Biology of the Brain: Georgia Tech Researchers Seek a Better Understanding of the Brain
Researchers at Georgia Tech are applying their expertise, tools and techniques to understand on a fundamental level how the brain works. Because the human brain is immensely complex, the researchers are pursuing many levels of inquiry – from molecules to cells to circuits to the mystery of the mind itself – and also studying brain disorders and development, along with daily feats of brain activity, such as vision, speech, movement and memory.
Brain Development: Study Shows How Pathway Competition Affects Early Differentiation of Higher Brain Structures
A new study shows how the strength and timing of competing molecular signals during brain development has generated natural and presumably adaptive differences in a brain region known as the telencephalon -- much earlier than scientists had previously believed.
Artificial Transparent Skin: Arrays of Piezoelectric “Taxels” Convert Mechanical Motion to Electronic Controlling Signals for Improved Tactile Imaging
Using bundles of vertical zinc oxide nanowires, researchers have fabricated arrays of piezotronic transistors capable of converting mechanical motion directly into electronic controlling signals. The arrays could help give robots a more adaptive sense of touch, provide better security in signatures and offer new ways for humans to interact with electronic devices.
FlipperBot: Sea Turtles and Flipper-Driven Robot Reveal Principles of Moving on Sand and Other Granular Media
Based on a study of both hatchling sea turtles and "FlipperBot" -- a robot with flippers -- Georgia Tech researchers have learned principles for how both robots and turtles move on granular surfaces such as sand.
Anatomy of a Blast: Researchers Develop Sensor System to Assess the Effects of Explosions on Soldiers
To study the effects of improvised explosive devices on soldiers and help provide continuing treatment, researchers have developed a sensor system that measures the physical environment of an explosion and collects data that can correlate what the soldier experienced with long-term outcomes.
Stress Relief: Battery-Free Wireless “Smart Skin” Sensors Could Provide Remote Monitoring of Aging Infrastructure
Researchers are developing a novel technology that would facilitate close monitoring of bridges, parking decks and other structures for early signs of strain, stress and formation of cracks. Their approach uses wireless sensors that are low cost, require no power, and can be implemented on tough yet flexible polymer substrates.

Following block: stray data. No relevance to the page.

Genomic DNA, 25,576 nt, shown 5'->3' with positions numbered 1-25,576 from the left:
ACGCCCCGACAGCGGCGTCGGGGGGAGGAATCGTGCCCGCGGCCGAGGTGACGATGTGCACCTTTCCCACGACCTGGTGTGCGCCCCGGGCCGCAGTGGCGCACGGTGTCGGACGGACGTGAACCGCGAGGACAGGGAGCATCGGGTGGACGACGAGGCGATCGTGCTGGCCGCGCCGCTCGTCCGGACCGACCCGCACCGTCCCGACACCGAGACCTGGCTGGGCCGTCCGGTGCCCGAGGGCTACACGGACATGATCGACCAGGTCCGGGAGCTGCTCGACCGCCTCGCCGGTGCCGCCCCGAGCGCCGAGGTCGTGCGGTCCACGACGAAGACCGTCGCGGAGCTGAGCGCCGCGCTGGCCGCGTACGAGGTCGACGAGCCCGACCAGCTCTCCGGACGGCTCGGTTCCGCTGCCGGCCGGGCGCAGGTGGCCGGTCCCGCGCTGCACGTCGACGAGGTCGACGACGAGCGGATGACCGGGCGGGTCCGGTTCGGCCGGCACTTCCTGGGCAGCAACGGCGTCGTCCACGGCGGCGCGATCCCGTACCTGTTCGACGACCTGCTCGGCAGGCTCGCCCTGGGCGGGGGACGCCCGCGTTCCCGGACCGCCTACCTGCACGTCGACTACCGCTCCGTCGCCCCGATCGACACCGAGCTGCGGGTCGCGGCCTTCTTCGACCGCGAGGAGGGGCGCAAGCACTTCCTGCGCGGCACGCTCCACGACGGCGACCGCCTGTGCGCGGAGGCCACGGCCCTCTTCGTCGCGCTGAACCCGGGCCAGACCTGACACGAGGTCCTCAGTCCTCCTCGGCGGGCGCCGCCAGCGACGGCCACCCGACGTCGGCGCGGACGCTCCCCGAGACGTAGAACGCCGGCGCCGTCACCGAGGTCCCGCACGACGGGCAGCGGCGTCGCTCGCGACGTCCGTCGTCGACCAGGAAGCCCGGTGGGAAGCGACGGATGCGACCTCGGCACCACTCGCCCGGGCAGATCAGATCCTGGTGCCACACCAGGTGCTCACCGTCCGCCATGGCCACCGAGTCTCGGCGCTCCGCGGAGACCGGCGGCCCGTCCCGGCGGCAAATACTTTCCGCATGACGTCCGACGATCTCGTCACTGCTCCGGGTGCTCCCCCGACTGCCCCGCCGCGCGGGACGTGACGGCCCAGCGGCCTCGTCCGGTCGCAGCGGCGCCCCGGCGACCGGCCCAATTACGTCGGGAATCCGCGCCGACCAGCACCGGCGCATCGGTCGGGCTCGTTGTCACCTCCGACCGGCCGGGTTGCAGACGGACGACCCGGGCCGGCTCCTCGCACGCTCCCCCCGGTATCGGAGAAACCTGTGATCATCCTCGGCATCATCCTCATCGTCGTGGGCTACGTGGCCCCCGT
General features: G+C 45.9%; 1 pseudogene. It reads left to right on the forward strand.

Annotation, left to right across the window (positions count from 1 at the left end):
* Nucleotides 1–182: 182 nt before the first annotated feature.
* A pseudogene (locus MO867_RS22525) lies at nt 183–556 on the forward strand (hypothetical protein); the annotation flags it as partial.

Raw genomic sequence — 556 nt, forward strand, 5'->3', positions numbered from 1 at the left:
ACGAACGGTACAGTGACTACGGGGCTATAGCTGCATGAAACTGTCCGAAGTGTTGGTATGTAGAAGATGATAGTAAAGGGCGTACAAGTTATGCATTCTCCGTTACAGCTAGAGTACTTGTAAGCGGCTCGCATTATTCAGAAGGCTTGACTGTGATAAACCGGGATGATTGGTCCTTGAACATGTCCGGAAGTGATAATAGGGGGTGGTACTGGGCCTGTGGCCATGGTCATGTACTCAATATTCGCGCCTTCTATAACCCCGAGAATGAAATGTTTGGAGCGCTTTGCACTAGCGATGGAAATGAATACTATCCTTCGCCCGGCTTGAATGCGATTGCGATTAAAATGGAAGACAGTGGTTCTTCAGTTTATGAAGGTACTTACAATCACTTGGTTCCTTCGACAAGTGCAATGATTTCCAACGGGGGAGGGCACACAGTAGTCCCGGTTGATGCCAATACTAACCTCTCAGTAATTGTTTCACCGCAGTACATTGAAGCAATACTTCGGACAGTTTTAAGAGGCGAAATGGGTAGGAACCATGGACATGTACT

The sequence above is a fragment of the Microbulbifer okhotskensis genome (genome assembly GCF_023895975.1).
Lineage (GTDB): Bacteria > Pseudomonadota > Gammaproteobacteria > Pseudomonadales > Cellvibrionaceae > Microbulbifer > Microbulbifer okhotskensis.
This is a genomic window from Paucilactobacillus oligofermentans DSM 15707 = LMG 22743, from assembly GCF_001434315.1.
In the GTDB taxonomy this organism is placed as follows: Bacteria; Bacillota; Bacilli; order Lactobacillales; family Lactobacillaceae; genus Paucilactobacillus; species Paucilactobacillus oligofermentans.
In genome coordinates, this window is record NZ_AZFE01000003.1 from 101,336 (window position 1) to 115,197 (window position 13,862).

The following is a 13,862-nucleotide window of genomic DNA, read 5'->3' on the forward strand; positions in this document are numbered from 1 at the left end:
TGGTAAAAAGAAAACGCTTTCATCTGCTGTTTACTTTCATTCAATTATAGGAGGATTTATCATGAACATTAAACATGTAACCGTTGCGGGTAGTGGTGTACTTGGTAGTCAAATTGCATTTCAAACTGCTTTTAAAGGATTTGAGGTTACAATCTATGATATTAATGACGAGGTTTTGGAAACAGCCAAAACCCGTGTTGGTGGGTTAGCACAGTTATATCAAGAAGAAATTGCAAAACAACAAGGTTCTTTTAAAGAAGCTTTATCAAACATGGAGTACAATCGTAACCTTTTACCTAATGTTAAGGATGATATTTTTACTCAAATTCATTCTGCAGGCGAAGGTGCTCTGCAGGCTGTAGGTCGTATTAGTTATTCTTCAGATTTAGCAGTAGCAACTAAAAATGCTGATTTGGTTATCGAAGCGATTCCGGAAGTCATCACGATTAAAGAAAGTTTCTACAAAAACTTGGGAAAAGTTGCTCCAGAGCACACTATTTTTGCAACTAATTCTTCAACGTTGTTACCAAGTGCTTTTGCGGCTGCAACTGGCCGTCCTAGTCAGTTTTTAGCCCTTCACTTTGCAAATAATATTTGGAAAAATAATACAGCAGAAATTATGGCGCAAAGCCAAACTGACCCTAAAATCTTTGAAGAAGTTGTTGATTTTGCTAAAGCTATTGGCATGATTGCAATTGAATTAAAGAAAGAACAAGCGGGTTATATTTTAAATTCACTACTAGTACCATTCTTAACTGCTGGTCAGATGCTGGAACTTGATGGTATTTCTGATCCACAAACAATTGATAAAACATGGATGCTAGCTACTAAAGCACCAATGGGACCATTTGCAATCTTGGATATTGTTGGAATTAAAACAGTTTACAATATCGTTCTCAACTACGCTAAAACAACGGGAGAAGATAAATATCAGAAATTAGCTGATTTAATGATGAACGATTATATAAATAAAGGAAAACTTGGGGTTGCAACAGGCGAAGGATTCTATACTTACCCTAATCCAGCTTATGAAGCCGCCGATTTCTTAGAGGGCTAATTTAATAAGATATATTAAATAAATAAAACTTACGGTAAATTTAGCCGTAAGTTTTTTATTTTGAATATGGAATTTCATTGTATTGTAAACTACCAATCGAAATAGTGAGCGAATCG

Research Horizons Winter/Spring 2007 — As robots edge ever closer to having fundamental impact in our daily lives, more and more concerns are being raised on just what this will really mean.
April 5, 2007 — Researchers have demonstrated a prototype nanometer-scale generator that produces continuous direct-current electricity by harvesting mechanical energy from such environmental sources as ultrasonic waves, mechanical vibration or blood flow.
March 29, 2007 — Researchers have identified a group of bacteria that can detoxify a common type of polychlorinated biphenyls (PCBs), which have contaminated more than 250 U.S. sites, including river and lake sediments. The discovery is a first step toward a bioremediation strategy that would naturally detoxify the chemicals without risky removal of the sediments in which they persist.
March 29, 2007 — Producing three-dimensional polymer line structures as small as 65 nanometers wide just became easier with new two-photon absorbing molecules that are sensitive to laser light at short wavelengths, allowing researchers to create them without highly sophisticated fabrication methods.
March 8, 2007 — The three-dimensional shells of tiny ocean creatures could provide the foundation for novel electronic devices, including gas sensors able to detect pollution faster and more efficiently than conventional devices. Using a chemical process that converts the shells’ original silica (silicon dioxide, SiO2) into the semiconductor material silicon, researchers have created a new class of gas sensors based on the unique and intricate three-dimensional (3-D) shells produced by microscopic creatures known as diatoms.
March 8, 2007 — Researchers at the Georgia Tech Research Institute (GTRI) have patented a discovery that could significantly increase reliability and reduce cost in equipment that helps protect U.S. military aircraft from attack.
February 28, 2007 — Researchers have taken advantage of the unique coupled semiconducting and piezoelectric properties of zinc oxide nanowires to create a new class of electronic components and devices that could provide the foundation for a broad range of new applications.
February 14, 2007 — Researchers at Georgia Tech and Emory University have developed an easier and faster method to detect specific types of target molecules in liquid samples using highly porous, micron-sized, silica beads. The researchers developed a technique to simultaneously or sequentially add optical and magnetic nanoparticles into the beads. Adding magnetic nanoparticles allows the use of a magnetic field to attract and easily remove the beads from a liquid sample.
February 1, 2007 — A new sensor that measures the motion created by sound waves under water could allow the U.S. Navy to develop compact arrays to detect the presence of enemy submarines. These new arrays would detect quiet underwater targets, while also providing unambiguous directional information.
January 22, 2007 — Georgia Tech researchers have joined with colleagues at six other U.S. institutions to form the Center for Nanotechnology in Society. Headquartered at Arizona State University, the new center has so far received more than $6 million in funding from the National Science Foundation.